Have you seen ‘The Ring’? or ‘The Grudge’? Don’t Japanese Urban legends seem way more horrifying than ones from anywhere else? It is possible that, due to its long history, traceable to 30,000 BC, Japan simply has had more time to garner a vast collection of such legends. Another possibility is the inherent cultural difference in the way they look at death and the supernatural, when compared to other cultures. Unlike American urban legends, the Japanese counterparts are very specific, to the extent some urban legends even have a particular method you can employ to escape! Let’s explore this further.
This legend is about a cursed poem. Yes, a cursed poem. The legend goes that if you read this poem by Yomota Inuhuiko out loud, you will die. It was first published in a book titled, The Heart is Like a Rolling Stone. The legend has variations about the nature of death, but all the variations agree that only reading the poem out loud results in death.
The Red Room
Basically, this one purports that if you close any strange popup while online, you’ll end up dead. If you close it many times, the message changes and a child’s voice rings in the background, saying, “Do you like the red room?” Everything goes blank and a list shows up on your screen with your name at the end. The next day, you commit suicide trying to paint your walls red with your own blood.
This legend has been proven to pretty much be true. In 17th century Japan, it is said that people were buried inside pillars, alive. They were meant to be sacrifices to God in an effort to make the structure stable. During some reconstruction work in buildings from the time, remains were found in the walls and also after the 1968 earthquake, only these ones were standing upright.
This one is for the guys out there. You see a beautiful woman, wearing a kimono, showing nothing but her face and hands. She flirts with guys, and lures them into isolated places. The guys think they’re going to get lucky, but when she takes her kimono off and reveals nothing but a skeleton. She is said to suck out the guys’ life and soul. Imagine that!
This one is about a young woman, cut in half by a train. Late at night, you could run into her, if you’re alone, usually around train stations. Her name comes from the sound of her hands against the ground as she moves. She will supposedly chase you and slice you in half when she catches up. Oh, and it is said she visits anyone who hears her story, inside a month. You’re welcome!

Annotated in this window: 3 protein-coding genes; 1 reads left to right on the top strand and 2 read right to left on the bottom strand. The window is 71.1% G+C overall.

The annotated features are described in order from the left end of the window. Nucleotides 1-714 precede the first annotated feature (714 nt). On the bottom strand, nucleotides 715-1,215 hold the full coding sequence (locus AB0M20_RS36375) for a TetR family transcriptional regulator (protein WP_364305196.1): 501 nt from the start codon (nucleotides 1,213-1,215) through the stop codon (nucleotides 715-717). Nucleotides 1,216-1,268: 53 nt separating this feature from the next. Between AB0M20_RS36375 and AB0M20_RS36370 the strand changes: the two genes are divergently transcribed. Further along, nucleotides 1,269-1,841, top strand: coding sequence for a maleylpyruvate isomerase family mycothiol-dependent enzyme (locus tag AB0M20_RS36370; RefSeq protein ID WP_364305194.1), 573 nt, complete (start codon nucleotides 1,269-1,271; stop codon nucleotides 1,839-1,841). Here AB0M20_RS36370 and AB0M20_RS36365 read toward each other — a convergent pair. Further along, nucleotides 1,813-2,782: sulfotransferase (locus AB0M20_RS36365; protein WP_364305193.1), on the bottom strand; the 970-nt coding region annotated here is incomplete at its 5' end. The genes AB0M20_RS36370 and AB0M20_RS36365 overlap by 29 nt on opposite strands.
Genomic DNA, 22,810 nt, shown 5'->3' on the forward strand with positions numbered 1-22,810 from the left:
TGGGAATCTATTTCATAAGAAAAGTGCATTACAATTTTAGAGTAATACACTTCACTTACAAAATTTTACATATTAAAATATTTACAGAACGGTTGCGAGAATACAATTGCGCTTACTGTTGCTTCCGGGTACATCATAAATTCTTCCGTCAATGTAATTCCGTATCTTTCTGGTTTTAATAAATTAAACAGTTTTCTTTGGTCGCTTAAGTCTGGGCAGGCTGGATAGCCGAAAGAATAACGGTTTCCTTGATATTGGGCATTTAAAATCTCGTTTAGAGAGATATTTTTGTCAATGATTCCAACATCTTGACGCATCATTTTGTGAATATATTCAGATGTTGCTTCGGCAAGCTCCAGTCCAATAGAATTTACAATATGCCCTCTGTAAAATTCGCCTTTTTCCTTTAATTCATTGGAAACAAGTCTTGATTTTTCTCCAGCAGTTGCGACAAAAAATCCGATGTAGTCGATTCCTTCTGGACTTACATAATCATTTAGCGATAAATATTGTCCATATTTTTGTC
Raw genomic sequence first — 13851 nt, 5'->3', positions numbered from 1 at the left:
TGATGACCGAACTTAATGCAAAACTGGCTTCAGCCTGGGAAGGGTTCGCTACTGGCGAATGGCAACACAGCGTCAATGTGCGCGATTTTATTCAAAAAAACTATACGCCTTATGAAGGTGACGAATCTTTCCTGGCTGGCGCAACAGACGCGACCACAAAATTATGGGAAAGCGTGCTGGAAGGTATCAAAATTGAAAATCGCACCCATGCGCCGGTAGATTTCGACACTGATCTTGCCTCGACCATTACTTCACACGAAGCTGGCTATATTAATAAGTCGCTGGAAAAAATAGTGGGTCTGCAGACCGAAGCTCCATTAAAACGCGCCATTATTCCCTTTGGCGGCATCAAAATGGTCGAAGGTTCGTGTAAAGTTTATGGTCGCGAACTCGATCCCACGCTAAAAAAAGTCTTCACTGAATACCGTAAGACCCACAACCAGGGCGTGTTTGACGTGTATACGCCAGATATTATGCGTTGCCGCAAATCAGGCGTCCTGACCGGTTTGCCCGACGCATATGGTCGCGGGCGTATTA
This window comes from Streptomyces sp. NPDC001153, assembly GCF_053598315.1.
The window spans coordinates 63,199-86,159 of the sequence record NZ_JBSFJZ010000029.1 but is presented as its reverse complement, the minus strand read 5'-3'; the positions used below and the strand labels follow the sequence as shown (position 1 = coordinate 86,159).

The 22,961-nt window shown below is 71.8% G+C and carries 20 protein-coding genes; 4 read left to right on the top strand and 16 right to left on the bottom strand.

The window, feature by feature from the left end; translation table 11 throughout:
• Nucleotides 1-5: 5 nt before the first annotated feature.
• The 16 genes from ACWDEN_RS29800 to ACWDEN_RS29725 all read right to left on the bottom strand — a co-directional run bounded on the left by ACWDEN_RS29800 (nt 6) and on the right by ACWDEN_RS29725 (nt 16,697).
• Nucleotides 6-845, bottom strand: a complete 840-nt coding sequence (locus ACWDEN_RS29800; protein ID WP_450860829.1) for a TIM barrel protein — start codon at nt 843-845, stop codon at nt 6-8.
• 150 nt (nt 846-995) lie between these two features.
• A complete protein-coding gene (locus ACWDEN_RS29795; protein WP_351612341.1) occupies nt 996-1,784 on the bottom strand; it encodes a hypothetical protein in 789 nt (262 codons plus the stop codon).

A version of this legend was told in season one of Scream Queens. This spirit, according to the legend haunts the last stall in the women’s bathroom. It is said that once in that stall a voice asks you to choose between red or blue paper. Either option will kill you. Some say asking for yellow will let you escape, while others say it will leave you in hell.
You will find this creepy-as-hell doll in Iwamizawa’s Mannenji Temple. It is said to have been a gift to a 2-year-old girl from her brother. The girl died the next year. The family prayed every day, to the doll, in remembrance of the girl. It is said the doll’s hair started to grow! They thought it was their daughter’s restless spirit, and donated it to the Mannenji Temple in 1938.
Believed to haunt the third stall in the girl’s bathroom on the third floor in every school, Hanako-san seems omnipotent. Fortunately, she only responds to summons. Apparently, you go up to her stall, knock thrice, and ask if she’s there. She will say she is. Some say she’s scary, but harmless while others say she will kill you. Girls’ bathrooms in Japan seem to be epicentres of paranormal activity
This is about a 17th century short story, titled Cow Head. It is said to be so scary that not much is known about the story itself. What is known is that everyone who reads or hears it ends up dead. This makes it impossible to find either online or offline. It is said all printed versions were burned and only small segments remain now.
Onryō – The Grudge
The oldest, best known urban legend from Japan, this one is about vengeful spirits. More specifically vengeful spirits that can kill people, cause earthquakes and fires, all in order to get their revenge. In 8th century Japan, people believed that those who died while infuriated, could influence the world of the living. This legend has spawned movies like ‘The Ring’ and ‘The Grudge’.